dR^iSTvaa kaama shara aaviddho brahma ghoSam udiirayan |
abraviit prashritam vaakyam rahite raakSasa adhipaH || 3-46-14
He who is hit by the arrows of Love-god that king of demons Ravana, on seeing Seetha entered resonating the resonances of Vedic-hymns as precursory in seeking alms, and spoke these well-mannered sentences to her who is in solitariness. [3-46-14]
taam uttamaam trilokaanaam padma hiinaam iva shriyam |
vibhraajamaanaam vapuSaa raavaNaH prashashamsa ha || 3-46-15
Ravana really acclaimed her who is an excellent one in all the three worlds, beaming forth with the beauty of her body, and who is like Goddess Lakshmi but for Divine-lotus as Her settle, for Seetha is devoid of her settling, namely Rama. [3-46-15]
kaa tvam kaa.ncana varNa aabhe piita kausheya vaasini |
kamalaanaam shubhaam maalaam padminii iva ca bibhratii || 3-46-16
“Glittering like the glitter of gold, silkened in ochry silks, you are like a lotus-tendril garlanded with divine lotuses as your ensemble, who are you?” Thus Ravanan started addressing Seetha [3-46-16]
hriiH shriiH kiirtiH shubhaa lakSmiiH apsaraa vaa shubha aanane |
bhuutir vaa tvam varaaarohe ratir vaa svaira caariNii || 3-46-17
“Oh, rosy faced one, are you the personified numen of Respect, Renown or Resplendence, or the Felicitous Lakshmi herself, or oh, curvaceous one, are you a nymphal Apsara, or the numen of Benefactress, or a self-motivated woman, or Rati Devi, the consort of Manmatha, the Love God. [3-46-17]
samaaH shikhariNaH snigdhaaH paaNDuraa dashanaaH tava |
vishaale vimale netre raktaante kR^iSNa taarake || 3-46-18
“Your teeth are evenly, smooth and their tips are like jasmine buds, and your whitish broad eyes are spotless, reddish at ends, and pupils are black. [3-46-18]
vishaalam jaghanam piinam uuruu kari kara upamau |
etau upacitau vR^ittau sa.mhatau sa.mpragalbhitau || 3-46-19
piina unnata mukhau kaantau snigdha taala phala upamau |
maNi praveka aabharaNau rucirau te payo dharau || 3-46-20
“Your hips are beamy, thighs burly akin to elephant’s trunks, and these two breasts of yours that are ornamented with best jewellery are rotund, rubbing and bumping each other, and they are swinging up and up, their nipples are brawny and jutting out, and they are smoothish like palm-fruits, thus they are covetable for they are beautiful. [3-46-19, 20]
caaru smite caaru dati caaru netre vilaasini |
mano harasi me raame nadii kuulam iva a.mbhasaa || 3-46-21
karaantamita madhyaa asi sukeshii sa.mhata stanii |
“Oh, allurer, your smile is alluring, teeth are alluring, and your eyes allure, oh, beauty, your waist is palmful, your hair velvety, your breasts are jostling, and you rob my soul as a spate robs riverbank. [3-46-21, 22a]
na eva devii na gandhar.hvii na yakSii na ca ki.mnarii || 3-46-22
na evam ruupaa mayaa naarii dR^iSTa puurvaa mahii tale |
“I have not hitherto seen any earthly female with this kind of features on the face of earth; or, a goddess – no; a gandharva female – no; yaksha female – no; kinnaraa female – no, none whosoever! [3-46-22b, 23a]
ruupam agryam ca lokeSu saukumaaryam vayaH ca te || 3-46-23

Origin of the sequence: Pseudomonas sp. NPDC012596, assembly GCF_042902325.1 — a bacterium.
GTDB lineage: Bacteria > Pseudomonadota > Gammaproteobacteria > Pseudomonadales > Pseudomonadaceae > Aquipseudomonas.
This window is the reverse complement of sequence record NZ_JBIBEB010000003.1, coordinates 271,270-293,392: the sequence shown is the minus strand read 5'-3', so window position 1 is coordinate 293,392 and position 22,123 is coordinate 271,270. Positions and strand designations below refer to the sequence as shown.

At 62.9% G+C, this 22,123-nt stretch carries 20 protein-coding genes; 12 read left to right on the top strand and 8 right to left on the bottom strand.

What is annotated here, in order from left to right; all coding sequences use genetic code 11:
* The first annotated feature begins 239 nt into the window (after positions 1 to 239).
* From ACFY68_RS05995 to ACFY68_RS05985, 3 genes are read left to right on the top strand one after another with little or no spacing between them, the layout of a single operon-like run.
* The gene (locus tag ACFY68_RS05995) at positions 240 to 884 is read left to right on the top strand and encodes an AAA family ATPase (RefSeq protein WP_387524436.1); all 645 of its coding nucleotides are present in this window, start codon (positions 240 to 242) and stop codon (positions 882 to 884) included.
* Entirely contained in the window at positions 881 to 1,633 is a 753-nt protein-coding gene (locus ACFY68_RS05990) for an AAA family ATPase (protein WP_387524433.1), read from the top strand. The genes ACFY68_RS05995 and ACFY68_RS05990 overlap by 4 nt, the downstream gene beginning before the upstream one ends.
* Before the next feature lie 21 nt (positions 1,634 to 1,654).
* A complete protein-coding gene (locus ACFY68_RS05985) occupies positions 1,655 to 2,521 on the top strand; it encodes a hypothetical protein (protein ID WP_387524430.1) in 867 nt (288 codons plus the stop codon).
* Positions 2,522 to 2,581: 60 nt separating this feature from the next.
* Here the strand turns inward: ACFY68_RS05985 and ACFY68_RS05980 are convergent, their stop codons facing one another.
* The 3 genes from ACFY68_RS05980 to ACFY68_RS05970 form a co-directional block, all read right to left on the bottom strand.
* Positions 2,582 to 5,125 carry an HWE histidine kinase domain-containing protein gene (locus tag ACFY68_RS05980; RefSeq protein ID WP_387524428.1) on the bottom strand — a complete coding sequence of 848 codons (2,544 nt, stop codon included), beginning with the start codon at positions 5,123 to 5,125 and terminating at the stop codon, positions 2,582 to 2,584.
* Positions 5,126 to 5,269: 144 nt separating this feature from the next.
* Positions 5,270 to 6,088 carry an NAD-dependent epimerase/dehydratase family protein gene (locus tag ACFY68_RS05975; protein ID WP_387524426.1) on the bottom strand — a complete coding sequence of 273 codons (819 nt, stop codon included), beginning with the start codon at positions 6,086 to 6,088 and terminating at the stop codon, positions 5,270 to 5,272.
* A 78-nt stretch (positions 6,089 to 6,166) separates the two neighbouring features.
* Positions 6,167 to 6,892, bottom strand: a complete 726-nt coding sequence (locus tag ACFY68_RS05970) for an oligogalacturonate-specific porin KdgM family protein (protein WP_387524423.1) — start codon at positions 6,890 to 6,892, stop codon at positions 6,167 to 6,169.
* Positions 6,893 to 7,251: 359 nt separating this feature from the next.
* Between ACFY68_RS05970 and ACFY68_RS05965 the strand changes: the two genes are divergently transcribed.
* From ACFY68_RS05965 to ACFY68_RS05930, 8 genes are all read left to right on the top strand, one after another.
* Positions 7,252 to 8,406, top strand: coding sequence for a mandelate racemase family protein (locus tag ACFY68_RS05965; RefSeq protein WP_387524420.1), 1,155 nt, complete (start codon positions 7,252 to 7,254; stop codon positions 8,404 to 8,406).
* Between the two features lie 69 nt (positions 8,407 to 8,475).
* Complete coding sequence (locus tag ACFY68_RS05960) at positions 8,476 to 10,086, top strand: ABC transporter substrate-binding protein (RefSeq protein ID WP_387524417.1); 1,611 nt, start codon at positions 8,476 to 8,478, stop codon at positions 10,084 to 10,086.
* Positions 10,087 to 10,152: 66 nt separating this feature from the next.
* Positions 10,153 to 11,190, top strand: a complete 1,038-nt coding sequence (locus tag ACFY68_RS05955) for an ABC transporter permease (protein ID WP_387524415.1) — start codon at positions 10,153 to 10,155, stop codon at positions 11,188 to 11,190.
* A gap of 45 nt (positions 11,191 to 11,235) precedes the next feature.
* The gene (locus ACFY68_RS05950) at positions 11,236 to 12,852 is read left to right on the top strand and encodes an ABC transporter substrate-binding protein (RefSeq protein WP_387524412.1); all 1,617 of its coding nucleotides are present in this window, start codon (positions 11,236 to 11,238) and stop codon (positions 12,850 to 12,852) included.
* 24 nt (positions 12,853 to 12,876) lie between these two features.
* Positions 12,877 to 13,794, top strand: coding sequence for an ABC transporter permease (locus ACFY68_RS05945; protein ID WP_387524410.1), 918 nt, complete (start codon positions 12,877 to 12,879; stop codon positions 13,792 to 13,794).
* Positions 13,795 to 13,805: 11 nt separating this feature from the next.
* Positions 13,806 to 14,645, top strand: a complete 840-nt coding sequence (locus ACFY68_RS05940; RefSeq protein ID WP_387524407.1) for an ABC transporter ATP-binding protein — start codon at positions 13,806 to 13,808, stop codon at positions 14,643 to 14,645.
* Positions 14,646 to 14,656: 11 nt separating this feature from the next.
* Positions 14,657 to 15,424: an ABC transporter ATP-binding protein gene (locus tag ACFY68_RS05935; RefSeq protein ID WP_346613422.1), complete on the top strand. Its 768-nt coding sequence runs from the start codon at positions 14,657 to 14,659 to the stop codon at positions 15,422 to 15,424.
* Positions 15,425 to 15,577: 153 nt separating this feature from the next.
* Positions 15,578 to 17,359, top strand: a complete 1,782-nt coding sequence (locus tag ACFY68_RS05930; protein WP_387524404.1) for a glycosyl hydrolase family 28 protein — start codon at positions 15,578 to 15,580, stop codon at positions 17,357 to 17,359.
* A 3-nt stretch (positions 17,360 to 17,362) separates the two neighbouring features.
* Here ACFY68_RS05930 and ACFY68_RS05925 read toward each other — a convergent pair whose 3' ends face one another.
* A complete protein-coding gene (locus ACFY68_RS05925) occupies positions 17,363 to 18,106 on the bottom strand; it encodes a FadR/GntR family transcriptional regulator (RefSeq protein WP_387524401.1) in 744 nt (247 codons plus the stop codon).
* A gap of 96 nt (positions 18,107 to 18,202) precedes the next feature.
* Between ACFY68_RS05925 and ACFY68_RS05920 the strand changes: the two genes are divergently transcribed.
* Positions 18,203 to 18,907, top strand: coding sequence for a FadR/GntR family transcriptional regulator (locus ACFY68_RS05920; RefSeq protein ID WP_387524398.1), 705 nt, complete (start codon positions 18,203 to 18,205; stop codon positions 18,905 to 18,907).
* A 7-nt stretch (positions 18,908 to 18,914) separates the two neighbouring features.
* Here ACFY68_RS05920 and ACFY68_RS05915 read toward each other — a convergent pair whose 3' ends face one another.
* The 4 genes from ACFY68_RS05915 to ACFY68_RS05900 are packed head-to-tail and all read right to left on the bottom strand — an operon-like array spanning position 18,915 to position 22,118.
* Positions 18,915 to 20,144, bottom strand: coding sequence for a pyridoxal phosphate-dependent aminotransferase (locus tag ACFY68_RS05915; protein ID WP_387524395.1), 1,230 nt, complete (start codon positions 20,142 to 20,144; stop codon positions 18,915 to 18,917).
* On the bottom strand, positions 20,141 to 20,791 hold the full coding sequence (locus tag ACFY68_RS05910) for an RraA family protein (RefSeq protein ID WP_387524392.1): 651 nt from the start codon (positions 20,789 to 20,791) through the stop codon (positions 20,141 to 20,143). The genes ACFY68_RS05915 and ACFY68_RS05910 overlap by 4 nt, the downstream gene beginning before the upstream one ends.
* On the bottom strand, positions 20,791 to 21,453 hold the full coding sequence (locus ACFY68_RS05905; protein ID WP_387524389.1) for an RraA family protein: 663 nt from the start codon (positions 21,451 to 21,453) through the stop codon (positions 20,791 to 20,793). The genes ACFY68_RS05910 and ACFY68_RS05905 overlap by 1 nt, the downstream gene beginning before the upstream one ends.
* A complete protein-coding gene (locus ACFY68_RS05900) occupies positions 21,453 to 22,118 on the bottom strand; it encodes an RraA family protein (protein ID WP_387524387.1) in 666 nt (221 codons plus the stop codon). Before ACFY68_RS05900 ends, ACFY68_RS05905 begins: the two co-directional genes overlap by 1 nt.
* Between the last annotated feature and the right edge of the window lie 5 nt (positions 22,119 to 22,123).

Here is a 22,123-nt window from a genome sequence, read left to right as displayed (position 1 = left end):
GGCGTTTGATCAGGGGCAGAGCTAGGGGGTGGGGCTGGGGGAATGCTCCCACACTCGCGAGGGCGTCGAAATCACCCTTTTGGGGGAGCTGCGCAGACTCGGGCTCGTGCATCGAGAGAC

iha vaasaH ca kaa.ntaare cittam unmathayanti me |
“I marvel why an excellent one in all the three worlds by her features, more so, fragile and youthful as yourself should be living here in the thick of forest. [3-46-23b, 24, 25a]
saa pratikraama bhadram te na tvam vastum iha ar.hhasi || 3-46-24
raakSasaanaam ayam vaaso ghoraaNaam kaama ruupiNaam |
Such as you are you go back, let safety betide you, as you are unsuited to live in here, for this forest is the dwelling for ghastly demons who by their wish will be changing their guise. [3-46-24b, 25a]
Obviously, Sita lived in a culture far superior to that of our current fanatics whose concept of culture is borrowed from the Victorian practices of Britain. She was not offended or abashed by the compliments that Ravana, whom she still believed to be a sage paid her. Not even when Ravana praised the beauty of her tapering but thick thighs, her breasts, and nipples. She explained how she happened to be in the forest, who her husband, brother-in-law were and how they happened to be away. Then, as hospitable as a good hostess could under the circumstances, she said:
samaashvasa muhuurtam tu shakyam vastum iha tvayaa || 3-47-22
aagamiSyati me bhartaa vanyam aadaaya puSkalam |
ruruun godhaan varaahaan ca hatvaa aadaaya amiSaan bahu || 3-47-23
“Be comfortable for a moment, here it is possible for you to make a sojourn, and soon my husband will be coming on taking plentiful forest produce, and on killing stags, mongooses, wild boars he fetches meat, aplenty. [3-47-22b, 23]
Forget Ramalila, or Ramanand Sagar’s plastic-and-polyester film serial which are full of lies. After all, Valmiki’s is the original story; all the rest are cut-and-pasted versions appropriate for culture of veils and denials that came after Islamic invasion and got worsened even further by nineteenth century Victorian morals where European women wore props inside their clothes to conceal the shape of their buttocks, and dresses that started from their necks and reached down to their ankles.
To read the beautiful original in English, I suggest www.valmikiramayan.net, from which I have borrowed Mr. Rao’s translation.